Thursday, January 14, 2010

Collected Words of 2009 & the Aughts

I can't believe I missed these around the New Year. But I did catch them in time to do a haiku news about them. And since it is still within two weeks of the start of 2010, I think its okay that I mention them even if they are sooooooooo last year. ;)

The New York Times has a list of interesting buzzwords of 2009. This is a hodge-podge of common words used throughout the year. One sentence reads "Catchphrases and buzzwords can tell us much about a year past — what resonated, what stuck, what the year revealed about the sensibility of the nation, whether you’re a wise Latina woman, a mini-Madoff, a teabagger or Balloon Boy." Need I say more?

The 2009 Merriam-Webster's Words of the Year list is based on actual user lookups to the Merriam-Webster Online Dictionary and Online Thesaurus. The word of the year that received the highest intensity of searches over the shortest period of time is "admonish." A curious result.

On the other hand, the 2009 Word of the Year choice at Webster’s New World® College Dictionary was distracted driving. Not only is it quickly entering people's vocabulary as many are guilty of this on a daily basis, but it is rapidly entering law books around the world. One of their runner-up words is amusing and appalling at the same time:
wallet biopsy: examination, before medical service is provided, of a patient’s ability to pay, enabling the health care provider to decide whether free or discounted medical care is appropriate

The New Oxford American Dictionary's Word of the Year for 2009 was "unfriend." I think we all know what that one means! Along those same lines, the 121-year-old American Dialect Society chose "tweet" as the word for 2009. Going a step further, they also chose Google to be the word of the decade.Their voting process, which must satisfy the "crusty generation of veteran scholars and the giddy linguistic students whose jargon is a step ahead," sounds like it would be incredibly fun to sit in on. In fact, go ahead and read about it and watch the video!

The Global Language Monitor says its picks for the Top Words of the Decade were ‘Global Warming’, 9/11, and Obama followed by Bailout, Evacuee, and Derivative; Google, Surge, Chinglish, and Tsunami followed.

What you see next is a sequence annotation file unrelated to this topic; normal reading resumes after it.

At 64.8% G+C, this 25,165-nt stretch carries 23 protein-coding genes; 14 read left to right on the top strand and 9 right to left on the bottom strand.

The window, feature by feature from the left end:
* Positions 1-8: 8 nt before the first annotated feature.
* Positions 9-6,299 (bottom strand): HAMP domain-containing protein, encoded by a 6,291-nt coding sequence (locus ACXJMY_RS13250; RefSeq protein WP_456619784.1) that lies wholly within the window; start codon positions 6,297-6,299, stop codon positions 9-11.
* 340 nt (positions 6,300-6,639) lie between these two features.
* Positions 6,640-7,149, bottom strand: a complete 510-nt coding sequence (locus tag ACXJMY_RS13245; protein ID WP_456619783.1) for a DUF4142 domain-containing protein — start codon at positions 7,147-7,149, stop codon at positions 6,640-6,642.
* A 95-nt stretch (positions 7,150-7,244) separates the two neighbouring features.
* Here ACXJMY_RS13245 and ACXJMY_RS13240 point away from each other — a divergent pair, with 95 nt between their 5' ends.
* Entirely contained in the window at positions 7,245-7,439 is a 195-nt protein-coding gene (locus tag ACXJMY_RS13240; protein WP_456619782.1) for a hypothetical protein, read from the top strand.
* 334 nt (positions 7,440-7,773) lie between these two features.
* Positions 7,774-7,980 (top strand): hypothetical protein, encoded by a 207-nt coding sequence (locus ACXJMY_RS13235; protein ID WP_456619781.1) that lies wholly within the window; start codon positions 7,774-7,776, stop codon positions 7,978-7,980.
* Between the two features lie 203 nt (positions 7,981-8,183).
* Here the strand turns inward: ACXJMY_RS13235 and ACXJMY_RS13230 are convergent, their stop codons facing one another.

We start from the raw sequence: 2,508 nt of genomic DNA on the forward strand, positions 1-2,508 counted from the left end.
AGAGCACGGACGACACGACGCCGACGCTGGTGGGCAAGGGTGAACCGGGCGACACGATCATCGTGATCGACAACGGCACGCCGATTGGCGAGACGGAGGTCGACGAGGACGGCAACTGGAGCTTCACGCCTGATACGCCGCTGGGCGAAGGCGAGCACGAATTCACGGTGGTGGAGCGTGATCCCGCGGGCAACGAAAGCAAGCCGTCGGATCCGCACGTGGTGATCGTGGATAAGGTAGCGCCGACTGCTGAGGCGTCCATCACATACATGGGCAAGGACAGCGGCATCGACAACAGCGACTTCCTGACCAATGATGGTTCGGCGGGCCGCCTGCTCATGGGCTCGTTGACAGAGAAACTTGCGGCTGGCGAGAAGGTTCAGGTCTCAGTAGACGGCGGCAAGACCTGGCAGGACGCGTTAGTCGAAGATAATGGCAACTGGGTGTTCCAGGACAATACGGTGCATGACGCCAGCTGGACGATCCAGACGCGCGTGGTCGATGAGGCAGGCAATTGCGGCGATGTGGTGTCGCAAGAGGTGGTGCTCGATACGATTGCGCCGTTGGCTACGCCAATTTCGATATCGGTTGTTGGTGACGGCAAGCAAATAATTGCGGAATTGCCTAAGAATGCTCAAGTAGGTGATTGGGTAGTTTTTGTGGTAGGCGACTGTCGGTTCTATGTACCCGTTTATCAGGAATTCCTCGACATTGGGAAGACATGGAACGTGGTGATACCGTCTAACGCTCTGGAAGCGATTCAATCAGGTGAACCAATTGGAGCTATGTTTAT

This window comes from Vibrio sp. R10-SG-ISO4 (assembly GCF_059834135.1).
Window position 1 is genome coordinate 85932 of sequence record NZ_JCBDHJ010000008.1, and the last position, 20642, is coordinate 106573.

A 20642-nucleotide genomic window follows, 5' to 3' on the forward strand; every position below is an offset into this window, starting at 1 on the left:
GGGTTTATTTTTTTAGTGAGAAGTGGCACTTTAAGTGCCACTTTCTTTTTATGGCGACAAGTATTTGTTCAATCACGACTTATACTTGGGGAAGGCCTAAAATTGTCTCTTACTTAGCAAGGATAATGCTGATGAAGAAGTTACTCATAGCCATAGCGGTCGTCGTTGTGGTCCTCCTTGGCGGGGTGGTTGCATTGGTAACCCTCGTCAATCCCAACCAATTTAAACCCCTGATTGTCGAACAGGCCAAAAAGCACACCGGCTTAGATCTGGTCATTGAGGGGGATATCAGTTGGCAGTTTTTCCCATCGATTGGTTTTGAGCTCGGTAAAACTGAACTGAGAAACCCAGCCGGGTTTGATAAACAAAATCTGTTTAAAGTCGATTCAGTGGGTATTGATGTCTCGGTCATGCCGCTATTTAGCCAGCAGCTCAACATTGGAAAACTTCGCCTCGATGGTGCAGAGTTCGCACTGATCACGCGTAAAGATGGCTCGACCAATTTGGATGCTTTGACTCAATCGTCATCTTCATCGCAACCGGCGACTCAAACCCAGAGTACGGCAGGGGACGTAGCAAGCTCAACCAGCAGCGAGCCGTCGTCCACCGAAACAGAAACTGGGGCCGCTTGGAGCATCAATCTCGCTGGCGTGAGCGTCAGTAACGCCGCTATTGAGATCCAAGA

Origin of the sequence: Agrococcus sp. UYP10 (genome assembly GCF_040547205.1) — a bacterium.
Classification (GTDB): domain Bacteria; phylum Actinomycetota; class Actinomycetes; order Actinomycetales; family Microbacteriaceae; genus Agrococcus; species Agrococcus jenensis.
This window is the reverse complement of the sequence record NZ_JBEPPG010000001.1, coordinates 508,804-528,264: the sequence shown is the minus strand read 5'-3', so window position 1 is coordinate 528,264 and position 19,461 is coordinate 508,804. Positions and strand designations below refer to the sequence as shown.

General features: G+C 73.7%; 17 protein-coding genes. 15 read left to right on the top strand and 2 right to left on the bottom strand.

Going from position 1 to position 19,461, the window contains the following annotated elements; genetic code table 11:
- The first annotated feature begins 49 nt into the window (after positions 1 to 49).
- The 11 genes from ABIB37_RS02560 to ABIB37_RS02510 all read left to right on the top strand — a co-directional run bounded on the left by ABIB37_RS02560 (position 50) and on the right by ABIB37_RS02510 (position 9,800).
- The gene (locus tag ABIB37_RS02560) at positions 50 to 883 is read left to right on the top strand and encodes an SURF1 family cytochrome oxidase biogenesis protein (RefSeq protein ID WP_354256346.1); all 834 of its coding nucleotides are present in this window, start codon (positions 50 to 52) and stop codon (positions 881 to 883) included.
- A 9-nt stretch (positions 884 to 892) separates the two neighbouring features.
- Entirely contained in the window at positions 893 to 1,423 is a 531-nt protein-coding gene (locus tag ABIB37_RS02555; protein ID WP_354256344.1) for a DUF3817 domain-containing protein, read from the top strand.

Noughtyisms: the Best Words of the Decade, is an article from the Guardian with a crazy list of unique, interesting words from around the world that were born in the new Millenium. Meh, smirting, helicopter mom. It even pointed out to me that "cellulite" was a local slang term in Minnesota for hail damage in 2006. Did not know that. Go ahead, it's a good, quick read.

9/11, iPod, friend, blog, and carbon made the top 5 words of the decade for the National Post. Additionally, i found this New York Post column which includes many of the English words I discussed here, but also talks about words of 2009 and the Aughts from around the world.

Finally, every year wordsmiths at Lake Superior State University issued their 35th annual list of words that they believe should be banned in 2010. Guess what? Some of the Words of the Year picked by other organizations and entities ended up on that list, including friend (in the verb form), unfriend, and tweet.

Phew. That was all of the ones I found. Any more, well, I guess I missed them! Oh how I wish the Urban Dictionary had a Word of the Year, but I couldn't find one. Better luck next year.

Good thing I'm done with this post, my spellchecker is not happy with all the portmanteaus!


  1. I would really like to see the word "snark" either fade out of general use or develop a solid meaning. Right now, it seems to mean one of three things - witty, cynical, or just plain mean. The first one may look like the most general usage, but people often describe themselves as "snarky" even though it's very uncool to describe yourself as "witty", so the extent to which that caught on it appears to be a "brag word". No matter what, I could live without this word (and do!).

  2. I'm not a fan either. I agree with it being cynical or mean, but I've never associated it with wit. Anyone can be snarky, but not everyone is witty :D And now I'm just being a smartass ;)